My text farther observes that in the gospel this justifying rightcousness is revealed to faith ; that is, in the gospel it is clearly discovered, proposed and offered as an object of faith. The light

See Mr. Locke.

of nature is all darkness and uncertainty on this important point'; it can only offer obscure and mistaken conjectures concerning the method of pardon and acceptance for a guilty sinner; it leaves the anxious conscience still unsatisfied, and perplexed with the grand inquiry, “ Wherewith shall I come before the Lord ? How shall such a guilty creature'as I re-obtain the favour of my provoked sovereign ?" It may suggest some plausible things in favour of repentance, as the only method of pardon; it may flatter the sinner, that a God of infinite goodness will not rigorously execute his law; and it may draw a veil over the artribuite of his justice ; and thus it may build the hopes of the simer' upon the ruin of the divine government, and the dishonour of the divine perfections. But a method of justification by the righteousness of another, by the obedience and death of an incarnate God; by his perfect obedience to the law, and complete satisfaction to jusrice, instead of the sinner; a method in which sin may be pardoned, and in the mean time, the honours of the divine government advanced, and the divine perfections gloriously illustrated ; this is a mystery, which was hid from ages and generations ; this was a grand secret, which all the sages and philosophers, and all the sons of men, who had nothing but the light of nature for their guide, could not discover, nor indeed so much as guess at This scheme was as far above their thoughts as the heavens are above the earth. Nothing but infinite wisdom could contrive it : nothing but omniscience could reveal it. In the writings of Moses and the prophets, indeed, we meet with some glimmerings of it'; some few rays of gospel-light were reflected back from the Sun of Righteousness, through the dark medium of 3 or 4000 years, and shone upon the minds of the Jews, in the sacrifices, and other significant types of the law, and in the prophecies of the Old Testament writers; and hence the apostle says, that the rightcousness of God is witnessed by the law and the firophets, Rom. iii. 21; but it is in the gospel alone that it is explicitly and fully revealed : in the gospel alone it is proposed in full glory, as a proper object for a distinct, particular and explicit faith.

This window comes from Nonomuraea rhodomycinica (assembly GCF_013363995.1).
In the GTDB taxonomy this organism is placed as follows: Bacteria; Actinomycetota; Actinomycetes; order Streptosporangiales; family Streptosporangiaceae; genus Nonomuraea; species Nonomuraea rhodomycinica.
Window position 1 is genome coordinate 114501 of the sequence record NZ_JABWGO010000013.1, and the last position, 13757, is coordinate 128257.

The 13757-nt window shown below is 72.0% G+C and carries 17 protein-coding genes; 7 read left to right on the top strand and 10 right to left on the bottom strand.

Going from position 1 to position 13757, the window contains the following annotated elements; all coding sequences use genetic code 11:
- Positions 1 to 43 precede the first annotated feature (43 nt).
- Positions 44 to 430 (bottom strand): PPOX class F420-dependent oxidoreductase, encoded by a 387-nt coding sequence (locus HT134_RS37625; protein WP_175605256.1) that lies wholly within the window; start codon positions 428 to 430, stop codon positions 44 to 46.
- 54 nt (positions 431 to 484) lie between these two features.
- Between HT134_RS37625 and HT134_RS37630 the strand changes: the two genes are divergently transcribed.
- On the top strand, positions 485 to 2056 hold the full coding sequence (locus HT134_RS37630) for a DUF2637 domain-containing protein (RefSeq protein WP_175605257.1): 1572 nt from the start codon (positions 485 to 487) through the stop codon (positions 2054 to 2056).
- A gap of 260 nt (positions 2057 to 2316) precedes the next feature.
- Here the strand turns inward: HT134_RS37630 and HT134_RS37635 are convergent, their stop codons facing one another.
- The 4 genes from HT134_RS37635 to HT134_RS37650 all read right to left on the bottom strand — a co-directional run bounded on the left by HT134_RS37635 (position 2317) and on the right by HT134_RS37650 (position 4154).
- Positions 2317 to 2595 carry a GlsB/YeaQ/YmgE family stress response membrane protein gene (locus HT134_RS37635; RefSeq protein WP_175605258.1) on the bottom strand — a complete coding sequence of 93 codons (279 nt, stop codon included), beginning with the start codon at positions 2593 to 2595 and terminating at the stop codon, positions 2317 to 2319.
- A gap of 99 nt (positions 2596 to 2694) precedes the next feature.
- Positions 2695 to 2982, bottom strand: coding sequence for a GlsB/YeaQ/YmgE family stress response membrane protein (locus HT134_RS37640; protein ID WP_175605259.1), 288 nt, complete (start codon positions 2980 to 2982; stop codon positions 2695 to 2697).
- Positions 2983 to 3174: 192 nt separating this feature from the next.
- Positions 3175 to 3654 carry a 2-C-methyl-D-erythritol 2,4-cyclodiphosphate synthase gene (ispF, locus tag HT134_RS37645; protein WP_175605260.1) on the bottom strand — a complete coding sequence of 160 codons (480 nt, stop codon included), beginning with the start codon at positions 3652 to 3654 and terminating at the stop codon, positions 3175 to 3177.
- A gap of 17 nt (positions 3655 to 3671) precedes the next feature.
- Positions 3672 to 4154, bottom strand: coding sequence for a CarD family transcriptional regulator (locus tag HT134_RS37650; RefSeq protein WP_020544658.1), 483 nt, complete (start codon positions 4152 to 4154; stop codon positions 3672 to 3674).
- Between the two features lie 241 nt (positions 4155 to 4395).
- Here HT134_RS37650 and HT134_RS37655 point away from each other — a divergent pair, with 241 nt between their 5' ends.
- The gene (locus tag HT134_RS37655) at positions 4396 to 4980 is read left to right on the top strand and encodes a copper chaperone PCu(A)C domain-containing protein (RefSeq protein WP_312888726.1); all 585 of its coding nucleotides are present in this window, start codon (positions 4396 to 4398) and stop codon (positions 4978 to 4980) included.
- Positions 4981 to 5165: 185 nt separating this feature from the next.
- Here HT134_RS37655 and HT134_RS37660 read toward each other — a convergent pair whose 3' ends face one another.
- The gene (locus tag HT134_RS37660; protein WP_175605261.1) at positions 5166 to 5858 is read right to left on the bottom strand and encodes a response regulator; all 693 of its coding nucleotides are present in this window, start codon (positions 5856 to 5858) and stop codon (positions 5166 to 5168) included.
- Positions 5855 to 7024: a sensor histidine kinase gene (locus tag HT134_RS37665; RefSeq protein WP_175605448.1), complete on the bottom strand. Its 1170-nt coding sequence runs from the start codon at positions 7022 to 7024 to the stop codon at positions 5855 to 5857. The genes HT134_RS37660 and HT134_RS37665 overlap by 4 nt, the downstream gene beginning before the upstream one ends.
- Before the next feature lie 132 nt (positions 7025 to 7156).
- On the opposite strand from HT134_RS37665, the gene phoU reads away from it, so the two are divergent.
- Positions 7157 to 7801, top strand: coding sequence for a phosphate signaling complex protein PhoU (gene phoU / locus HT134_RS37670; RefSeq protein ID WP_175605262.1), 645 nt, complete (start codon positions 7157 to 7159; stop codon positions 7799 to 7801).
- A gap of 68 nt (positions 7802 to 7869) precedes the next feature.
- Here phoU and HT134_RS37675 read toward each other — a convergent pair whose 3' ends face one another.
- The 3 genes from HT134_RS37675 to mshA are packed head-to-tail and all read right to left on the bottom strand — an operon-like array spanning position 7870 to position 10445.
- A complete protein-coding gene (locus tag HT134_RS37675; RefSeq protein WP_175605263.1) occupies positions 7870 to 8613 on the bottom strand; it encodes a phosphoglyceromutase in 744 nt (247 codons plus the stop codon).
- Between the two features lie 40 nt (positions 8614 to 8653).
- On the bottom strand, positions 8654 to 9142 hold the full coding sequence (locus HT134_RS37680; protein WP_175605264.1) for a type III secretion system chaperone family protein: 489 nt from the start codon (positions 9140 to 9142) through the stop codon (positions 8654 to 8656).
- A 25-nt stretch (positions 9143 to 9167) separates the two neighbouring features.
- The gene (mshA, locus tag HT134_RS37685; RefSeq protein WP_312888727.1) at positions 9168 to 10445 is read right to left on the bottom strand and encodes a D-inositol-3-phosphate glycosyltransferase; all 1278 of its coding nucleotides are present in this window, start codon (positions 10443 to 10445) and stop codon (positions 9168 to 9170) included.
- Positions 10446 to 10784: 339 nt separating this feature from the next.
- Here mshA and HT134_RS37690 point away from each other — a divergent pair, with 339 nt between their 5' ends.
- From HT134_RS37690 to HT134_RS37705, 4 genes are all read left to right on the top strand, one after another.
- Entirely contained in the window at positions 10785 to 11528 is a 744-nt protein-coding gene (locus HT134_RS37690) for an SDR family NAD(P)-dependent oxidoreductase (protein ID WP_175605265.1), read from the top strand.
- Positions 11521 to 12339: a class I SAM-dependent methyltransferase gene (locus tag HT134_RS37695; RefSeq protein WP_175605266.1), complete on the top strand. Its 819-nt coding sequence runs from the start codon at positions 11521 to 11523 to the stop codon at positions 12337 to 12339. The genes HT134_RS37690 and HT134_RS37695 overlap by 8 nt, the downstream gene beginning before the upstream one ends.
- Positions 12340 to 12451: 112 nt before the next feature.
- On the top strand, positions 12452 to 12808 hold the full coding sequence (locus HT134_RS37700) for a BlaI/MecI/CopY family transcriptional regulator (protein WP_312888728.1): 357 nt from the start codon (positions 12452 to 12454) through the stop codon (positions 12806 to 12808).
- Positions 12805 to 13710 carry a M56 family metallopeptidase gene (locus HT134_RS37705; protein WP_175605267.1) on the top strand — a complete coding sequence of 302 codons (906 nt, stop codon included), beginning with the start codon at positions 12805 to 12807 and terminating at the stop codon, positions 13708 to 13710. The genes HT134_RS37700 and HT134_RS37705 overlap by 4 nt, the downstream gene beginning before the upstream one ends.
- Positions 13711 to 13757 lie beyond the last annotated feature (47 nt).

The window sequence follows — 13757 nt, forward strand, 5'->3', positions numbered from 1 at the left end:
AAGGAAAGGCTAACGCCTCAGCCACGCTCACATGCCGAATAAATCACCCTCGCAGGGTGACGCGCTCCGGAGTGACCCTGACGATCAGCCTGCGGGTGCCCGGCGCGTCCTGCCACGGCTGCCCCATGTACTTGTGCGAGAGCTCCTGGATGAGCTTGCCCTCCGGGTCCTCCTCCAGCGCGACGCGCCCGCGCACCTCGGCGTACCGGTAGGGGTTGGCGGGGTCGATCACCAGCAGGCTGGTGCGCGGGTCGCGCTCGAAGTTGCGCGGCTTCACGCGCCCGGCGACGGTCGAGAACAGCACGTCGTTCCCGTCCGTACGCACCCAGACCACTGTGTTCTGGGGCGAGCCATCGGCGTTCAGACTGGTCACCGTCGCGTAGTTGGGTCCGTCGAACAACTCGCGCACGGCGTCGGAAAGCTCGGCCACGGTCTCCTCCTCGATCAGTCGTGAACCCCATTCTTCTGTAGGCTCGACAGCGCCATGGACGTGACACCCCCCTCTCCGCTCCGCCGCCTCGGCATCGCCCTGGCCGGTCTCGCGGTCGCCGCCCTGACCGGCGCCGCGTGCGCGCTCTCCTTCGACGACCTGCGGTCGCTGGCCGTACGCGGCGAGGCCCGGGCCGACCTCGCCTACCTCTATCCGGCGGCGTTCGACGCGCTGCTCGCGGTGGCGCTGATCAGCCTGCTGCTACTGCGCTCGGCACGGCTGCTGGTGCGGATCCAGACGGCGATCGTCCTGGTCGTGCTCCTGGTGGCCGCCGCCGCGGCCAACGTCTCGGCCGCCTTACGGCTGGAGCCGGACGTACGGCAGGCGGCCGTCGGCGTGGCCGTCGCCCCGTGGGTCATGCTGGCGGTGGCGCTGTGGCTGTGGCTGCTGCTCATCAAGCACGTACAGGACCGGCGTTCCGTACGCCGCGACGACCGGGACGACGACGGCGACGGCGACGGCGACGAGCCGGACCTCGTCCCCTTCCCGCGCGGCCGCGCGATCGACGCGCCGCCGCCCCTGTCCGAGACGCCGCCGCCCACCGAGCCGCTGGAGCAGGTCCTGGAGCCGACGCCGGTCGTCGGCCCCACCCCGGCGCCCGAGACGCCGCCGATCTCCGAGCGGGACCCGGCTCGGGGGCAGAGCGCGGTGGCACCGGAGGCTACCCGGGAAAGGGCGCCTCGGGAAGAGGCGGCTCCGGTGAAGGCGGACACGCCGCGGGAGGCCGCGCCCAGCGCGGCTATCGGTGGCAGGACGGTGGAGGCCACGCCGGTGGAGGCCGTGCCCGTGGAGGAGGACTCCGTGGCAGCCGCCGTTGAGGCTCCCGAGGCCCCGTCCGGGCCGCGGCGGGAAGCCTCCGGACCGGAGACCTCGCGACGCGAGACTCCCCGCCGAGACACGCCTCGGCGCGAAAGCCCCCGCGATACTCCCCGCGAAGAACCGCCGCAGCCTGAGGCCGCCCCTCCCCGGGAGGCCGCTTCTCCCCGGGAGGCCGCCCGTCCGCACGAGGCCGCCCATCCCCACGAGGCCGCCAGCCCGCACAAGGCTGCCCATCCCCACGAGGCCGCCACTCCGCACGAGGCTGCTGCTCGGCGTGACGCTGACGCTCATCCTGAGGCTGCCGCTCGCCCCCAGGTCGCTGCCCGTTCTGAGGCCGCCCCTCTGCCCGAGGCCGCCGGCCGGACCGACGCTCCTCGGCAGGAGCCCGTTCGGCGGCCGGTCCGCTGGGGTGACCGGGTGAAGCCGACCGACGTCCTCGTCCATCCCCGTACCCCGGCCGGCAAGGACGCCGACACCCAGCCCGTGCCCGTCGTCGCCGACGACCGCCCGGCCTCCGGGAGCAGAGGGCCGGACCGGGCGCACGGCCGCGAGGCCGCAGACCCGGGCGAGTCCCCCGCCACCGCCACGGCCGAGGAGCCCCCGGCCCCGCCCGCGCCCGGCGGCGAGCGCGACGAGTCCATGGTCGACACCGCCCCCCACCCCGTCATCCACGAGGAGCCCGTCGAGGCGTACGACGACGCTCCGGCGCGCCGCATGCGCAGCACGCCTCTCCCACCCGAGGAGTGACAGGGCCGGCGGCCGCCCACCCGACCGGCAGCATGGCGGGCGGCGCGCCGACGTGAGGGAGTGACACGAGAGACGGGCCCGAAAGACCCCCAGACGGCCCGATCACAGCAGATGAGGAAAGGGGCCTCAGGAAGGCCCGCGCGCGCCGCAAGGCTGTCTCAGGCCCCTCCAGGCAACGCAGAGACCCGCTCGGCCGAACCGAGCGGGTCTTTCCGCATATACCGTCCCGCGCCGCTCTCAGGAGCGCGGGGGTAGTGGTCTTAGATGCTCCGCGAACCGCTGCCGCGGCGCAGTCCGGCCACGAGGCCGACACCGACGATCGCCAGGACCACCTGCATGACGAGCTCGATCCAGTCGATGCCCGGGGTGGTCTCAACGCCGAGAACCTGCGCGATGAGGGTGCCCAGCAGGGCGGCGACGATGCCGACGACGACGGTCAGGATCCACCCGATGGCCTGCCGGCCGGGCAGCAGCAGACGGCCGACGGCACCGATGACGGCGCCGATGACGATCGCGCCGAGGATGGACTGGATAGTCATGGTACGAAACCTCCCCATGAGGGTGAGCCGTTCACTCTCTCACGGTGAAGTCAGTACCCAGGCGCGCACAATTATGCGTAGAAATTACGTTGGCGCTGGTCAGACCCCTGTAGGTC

And hence you may easily see the strong and striking connec tion of the text. You may connect this sentence, Por therein is the righteousness of God revealed from faith to faith, with the first part of a foregoing text, I am not ashamed of the gospel of Chris; and then the sense will be, “ No wonder I am not ashamed of the gospel of Christ among Jews or Gentiles, and even in Rome

itself ; for it makes a most glorious and important discovery, in which they are all concerned ; a discovery which the Jews, with all the advantages of the law and the prophets, could not clearly make : a discovery which the Greeks, with all their learning and pbilosophy, and the Romans with all their power and im. provements, could not so much as guess at ; and that is the discovery of a complete God-like righteousness, by which the guilty sons of men of every nation under heaven, may obtain justification from all their sins ; a righteousness which is a sufficient foundation for the hopes of sinners, and gives the most majestic and amiable view of the great Gods: a righteousness, without which Jews and Gentiles, and even the Romans in the height of empire, must unavoidably, irreparably, universally, and eternally perish, in promiscuous ruin.” Such a glorious and divine righteousness does the neglected and despised gospel reveal ; such a benevolent, gracious, and reviving discovery does it make ; and who would be ashamed of such a gospel ! “ For my part," says St. Paul, “ I ain not ashamed of it, but would boldly publish it unto kings and emperors, to sages and philosophers; and whatever sufferings I endure for its sake, still I glory in so good a cause, and would spend and be spent in its service."